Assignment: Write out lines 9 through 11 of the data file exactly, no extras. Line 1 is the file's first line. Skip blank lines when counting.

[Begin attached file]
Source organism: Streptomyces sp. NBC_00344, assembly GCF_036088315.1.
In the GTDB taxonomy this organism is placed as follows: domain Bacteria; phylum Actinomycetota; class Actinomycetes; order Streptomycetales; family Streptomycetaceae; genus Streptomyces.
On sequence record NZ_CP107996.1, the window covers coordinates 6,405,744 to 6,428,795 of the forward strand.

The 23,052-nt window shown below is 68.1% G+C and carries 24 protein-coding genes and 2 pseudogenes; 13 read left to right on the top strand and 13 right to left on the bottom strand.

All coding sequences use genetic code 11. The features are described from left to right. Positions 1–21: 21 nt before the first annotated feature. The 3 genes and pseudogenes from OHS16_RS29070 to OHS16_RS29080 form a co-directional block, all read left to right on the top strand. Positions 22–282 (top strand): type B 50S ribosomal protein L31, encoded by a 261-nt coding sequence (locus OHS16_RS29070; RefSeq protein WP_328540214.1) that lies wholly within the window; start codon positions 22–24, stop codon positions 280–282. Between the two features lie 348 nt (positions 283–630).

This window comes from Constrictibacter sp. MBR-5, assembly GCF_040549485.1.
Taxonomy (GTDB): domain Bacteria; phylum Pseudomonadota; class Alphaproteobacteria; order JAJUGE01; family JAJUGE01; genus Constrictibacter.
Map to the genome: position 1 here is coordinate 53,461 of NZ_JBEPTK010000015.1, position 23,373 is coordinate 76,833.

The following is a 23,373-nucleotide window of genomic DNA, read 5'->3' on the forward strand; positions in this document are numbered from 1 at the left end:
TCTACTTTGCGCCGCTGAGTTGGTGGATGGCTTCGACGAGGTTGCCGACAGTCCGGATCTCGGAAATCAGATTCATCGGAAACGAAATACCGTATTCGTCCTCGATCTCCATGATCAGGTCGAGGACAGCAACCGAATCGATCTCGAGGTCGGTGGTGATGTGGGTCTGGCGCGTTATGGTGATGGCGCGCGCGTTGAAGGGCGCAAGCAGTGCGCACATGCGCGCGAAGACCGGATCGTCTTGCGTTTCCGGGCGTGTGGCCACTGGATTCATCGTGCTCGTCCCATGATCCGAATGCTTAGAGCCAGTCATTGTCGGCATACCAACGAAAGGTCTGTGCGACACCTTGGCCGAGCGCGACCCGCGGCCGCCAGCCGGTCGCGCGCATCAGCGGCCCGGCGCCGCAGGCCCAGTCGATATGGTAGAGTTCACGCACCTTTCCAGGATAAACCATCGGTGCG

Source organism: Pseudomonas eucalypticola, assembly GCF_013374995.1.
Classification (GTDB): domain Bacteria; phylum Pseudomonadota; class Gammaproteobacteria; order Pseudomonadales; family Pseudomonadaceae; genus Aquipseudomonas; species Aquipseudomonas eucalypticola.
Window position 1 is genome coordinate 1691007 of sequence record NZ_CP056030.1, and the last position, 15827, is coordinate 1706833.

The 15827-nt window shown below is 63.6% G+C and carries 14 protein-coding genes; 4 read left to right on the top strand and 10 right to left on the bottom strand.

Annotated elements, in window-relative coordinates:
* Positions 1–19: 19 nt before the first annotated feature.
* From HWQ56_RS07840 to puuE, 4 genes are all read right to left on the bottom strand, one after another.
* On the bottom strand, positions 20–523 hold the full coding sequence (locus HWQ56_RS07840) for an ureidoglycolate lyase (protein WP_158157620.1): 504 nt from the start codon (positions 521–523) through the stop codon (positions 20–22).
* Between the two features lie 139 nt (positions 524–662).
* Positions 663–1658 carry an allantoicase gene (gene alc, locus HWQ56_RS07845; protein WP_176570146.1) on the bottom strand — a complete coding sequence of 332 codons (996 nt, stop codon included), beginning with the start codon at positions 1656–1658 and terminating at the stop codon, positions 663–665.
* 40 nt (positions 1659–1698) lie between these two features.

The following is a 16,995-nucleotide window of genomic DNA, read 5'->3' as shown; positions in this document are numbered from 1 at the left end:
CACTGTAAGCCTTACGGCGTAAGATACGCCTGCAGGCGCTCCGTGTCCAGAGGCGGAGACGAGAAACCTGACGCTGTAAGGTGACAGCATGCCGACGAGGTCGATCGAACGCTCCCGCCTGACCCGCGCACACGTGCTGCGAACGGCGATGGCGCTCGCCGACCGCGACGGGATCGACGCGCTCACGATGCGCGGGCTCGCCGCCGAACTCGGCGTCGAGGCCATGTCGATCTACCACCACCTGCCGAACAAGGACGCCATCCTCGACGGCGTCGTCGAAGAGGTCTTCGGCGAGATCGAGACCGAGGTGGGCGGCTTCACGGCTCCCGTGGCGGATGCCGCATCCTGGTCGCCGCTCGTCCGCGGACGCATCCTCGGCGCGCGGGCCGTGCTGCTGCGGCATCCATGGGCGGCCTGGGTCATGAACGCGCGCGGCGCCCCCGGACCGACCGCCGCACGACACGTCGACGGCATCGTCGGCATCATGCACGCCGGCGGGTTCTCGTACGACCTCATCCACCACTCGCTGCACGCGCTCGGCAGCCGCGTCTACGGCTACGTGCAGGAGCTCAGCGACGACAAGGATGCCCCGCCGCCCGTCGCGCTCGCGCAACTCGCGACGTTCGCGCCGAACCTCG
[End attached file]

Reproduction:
The following is a 23,373-nucleotide window of genomic DNA, read 5'->3' on the forward strand; positions in this document are numbered from 1 at the left end:
TCTACTTTGCGCCGCTGAGTTGGTGGATGGCTTCGACGAGGTTGCCGACAGTCCGGATCTCGGAAATCAGATTCATCGGAAACGAAATACCGTATTCGTCCTCGATCTCCATGATCAGGTCGAGGACAGCAACCGAATCGATCTCGAGGTCGGTGGTGATGTGGGTCTGGCGCGTTATGGTGATGGCGCGCGCGTTGAAGGGCGCAAGCAGTGCGCACATGCGCGCGAAGACCGGATCGTCTTGCGTTTCCGGGCGTGTGGCCACTGGATTCATCGTGCTCGTCCCATGATCCGAATGCTTAGAGCCAGTCATTGTCGGCATACCAACGAAAGGTCTGTGCGACACCTTGGCCGAGCGCGACCCGCGGCCGCCAGCCGGTCGCGCGCATCAGCGGCCCGGCGCCGCAGGCCCAGTCGATATGGTAGAGTTCACGCACCTTTCCAGGATAAACCATCGGTGCG

Source organism: Pseudomonas eucalypticola, assembly GCF_013374995.1.